I’m going to take a moment to humble myself, and fan out real hard. This past month has been the memorable in years for my DJ career. I’ve done two very memorable shows, that are historical moments for me. I’m sharing this, more as a few anecdotes on DJing, instead of being boastful. Mainly because I know one of you can relate.
You may have already seen my post, mentioning the Sister Nancy show we held right before New Years. Before the buzz had even died down, another promoter approached me about having my Sound play at the Reggae Wintersplash event at 4th & B, in Daygo. The promoters idea was to have an all night dance, since the venue was permitted to do afterhours. He wanted to put us on at 3am, and I told him I was concerned with playing that late, because I felt people would leave was the alcohol stopped flowing. He conceeded, and told me we would play right after Sister Nancy, with a scheduled set at 2am. Around the night of the show, I had been purging my itunes library into my Hard Drive, in an attempt to get an upper hand on this whole Serato/MP3 thing. Bottom line is I had only brought music for the set we were scheduled to play, and not the overstuffed library i usually bring with my laptop. Apparently I did not have enough foresight to conclude I would need anything else but my sets worth of tunes.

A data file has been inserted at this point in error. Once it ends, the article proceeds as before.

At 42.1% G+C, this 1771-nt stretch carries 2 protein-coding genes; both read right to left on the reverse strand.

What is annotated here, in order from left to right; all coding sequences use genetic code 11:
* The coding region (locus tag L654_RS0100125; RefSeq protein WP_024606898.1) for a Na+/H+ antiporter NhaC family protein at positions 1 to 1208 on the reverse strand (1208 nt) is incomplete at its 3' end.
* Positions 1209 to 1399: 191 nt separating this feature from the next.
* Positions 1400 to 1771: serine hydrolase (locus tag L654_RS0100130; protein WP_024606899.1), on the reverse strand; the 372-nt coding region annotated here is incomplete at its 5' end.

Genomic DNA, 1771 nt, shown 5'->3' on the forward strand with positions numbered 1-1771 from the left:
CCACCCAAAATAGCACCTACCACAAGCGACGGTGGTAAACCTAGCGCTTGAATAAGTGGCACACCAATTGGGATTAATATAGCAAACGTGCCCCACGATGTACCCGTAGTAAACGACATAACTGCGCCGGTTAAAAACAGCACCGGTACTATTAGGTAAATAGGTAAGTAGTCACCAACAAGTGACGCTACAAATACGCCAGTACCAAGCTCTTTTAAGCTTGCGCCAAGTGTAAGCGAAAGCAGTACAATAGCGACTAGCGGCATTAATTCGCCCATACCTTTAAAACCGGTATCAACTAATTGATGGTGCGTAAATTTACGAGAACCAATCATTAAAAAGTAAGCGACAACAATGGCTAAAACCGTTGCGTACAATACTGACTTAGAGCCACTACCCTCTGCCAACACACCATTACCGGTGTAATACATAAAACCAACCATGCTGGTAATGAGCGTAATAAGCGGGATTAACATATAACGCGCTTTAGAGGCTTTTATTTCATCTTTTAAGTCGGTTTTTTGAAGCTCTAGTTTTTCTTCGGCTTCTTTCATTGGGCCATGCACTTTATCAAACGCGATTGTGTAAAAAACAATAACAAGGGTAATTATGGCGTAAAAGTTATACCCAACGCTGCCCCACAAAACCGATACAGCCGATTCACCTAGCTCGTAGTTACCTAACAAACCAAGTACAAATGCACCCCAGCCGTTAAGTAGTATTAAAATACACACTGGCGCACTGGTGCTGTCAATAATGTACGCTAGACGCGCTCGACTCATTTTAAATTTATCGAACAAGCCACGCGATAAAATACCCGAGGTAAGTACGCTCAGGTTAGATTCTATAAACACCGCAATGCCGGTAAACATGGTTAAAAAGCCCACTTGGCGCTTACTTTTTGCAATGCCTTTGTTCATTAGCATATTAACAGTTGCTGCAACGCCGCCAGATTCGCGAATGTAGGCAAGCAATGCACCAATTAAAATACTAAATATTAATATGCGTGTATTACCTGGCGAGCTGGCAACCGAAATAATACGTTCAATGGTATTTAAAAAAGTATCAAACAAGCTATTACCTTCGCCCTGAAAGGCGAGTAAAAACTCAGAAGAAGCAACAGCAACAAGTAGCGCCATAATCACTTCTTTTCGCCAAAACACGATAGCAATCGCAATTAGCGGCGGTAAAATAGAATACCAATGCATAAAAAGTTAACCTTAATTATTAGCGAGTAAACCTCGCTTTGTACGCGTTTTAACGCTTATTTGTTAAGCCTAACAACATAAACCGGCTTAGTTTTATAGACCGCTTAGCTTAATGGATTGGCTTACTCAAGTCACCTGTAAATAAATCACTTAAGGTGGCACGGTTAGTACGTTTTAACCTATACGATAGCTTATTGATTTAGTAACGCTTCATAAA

The promoter linked us witha little VIP booth for the crew, and when I got to the venue about 12:30am, we eased into the booth and let the smoke blow. Within 30 minutes, the promoter tells us Sister Nancy was not there yet, so he needed us to play earlier. I set up my stuff, and then my bredren Rock hits me up about running riddims for his set before Nancy. Of course that was easy, I loaded up his riddims, and did it. Before I could even start my own set, the promoter comes out on stage and says “I need you to play for Nancy too”. I asked if she brought riddims, and apparently she had left them at the hotel. That’s when the horror of my situation became apparent. Before I could even argue, they called Sister Nancy out on stage. Mind you this was a pure Sound System style performance, so no band required. I rapidly flew through what I had, and realized I only had 4 usable riddims in my selection. She knew the deal, and worked the crowd like a pro. When it came time to run the riddim called “Stalag”, so she could sing Bam Bam, we ended up running the version for 10 minutes, doing different songs before she left the stage, and MURDERED Bam Bam for the encore. The whole show I was walking the line of disaster, and ended up pulling it off by the skin of my teeth.
I also used the Rane Serato mixer for the first time, and had no clue about switching between line and phono on this machine. I also had multiple USB dropouts during the performance, meaning the music would cut out in the middle of a song, and we would have to play it off as a wheel up.